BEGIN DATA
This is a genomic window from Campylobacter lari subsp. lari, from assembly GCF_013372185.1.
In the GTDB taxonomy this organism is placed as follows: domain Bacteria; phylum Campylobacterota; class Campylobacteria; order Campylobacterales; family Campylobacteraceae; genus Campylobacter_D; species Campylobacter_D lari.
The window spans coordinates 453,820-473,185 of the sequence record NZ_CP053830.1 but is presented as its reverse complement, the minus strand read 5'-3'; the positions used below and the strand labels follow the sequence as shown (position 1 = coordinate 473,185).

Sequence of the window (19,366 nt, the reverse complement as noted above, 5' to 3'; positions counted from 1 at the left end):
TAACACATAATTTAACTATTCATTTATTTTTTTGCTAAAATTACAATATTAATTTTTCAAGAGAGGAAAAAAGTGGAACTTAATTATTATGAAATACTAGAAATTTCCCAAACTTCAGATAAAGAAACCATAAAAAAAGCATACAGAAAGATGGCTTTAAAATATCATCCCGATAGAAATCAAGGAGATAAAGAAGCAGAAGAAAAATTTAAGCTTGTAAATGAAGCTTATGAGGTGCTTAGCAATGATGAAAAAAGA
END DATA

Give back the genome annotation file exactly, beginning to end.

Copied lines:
This is a genomic window from Campylobacter lari subsp. lari, from assembly GCF_013372185.1.
In the GTDB taxonomy this organism is placed as follows: domain Bacteria; phylum Campylobacterota; class Campylobacteria; order Campylobacterales; family Campylobacteraceae; genus Campylobacter_D; species Campylobacter_D lari.
The window spans coordinates 453,820-473,185 of the sequence record NZ_CP053830.1 but is presented as its reverse complement, the minus strand read 5'-3'; the positions used below and the strand labels follow the sequence as shown (position 1 = coordinate 473,185).

Sequence of the window (19,366 nt, the reverse complement as noted above, 5' to 3'; positions counted from 1 at the left end):
TAACACATAATTTAACTATTCATTTATTTTTTTGCTAAAATTACAATATTAATTTTTCAAGAGAGGAAAAAAGTGGAACTTAATTATTATGAAATACTAGAAATTTCCCAAACTTCAGATAAAGAAACCATAAAAAAAGCATACAGAAAGATGGCTTTAAAATATCATCCCGATAGAAATCAAGGAGATAAAGAAGCAGAAGAAAAATTTAAGCTTGTAAATGAAGCTTATGAGGTGCTTAGCAATGATGAAAAAAGA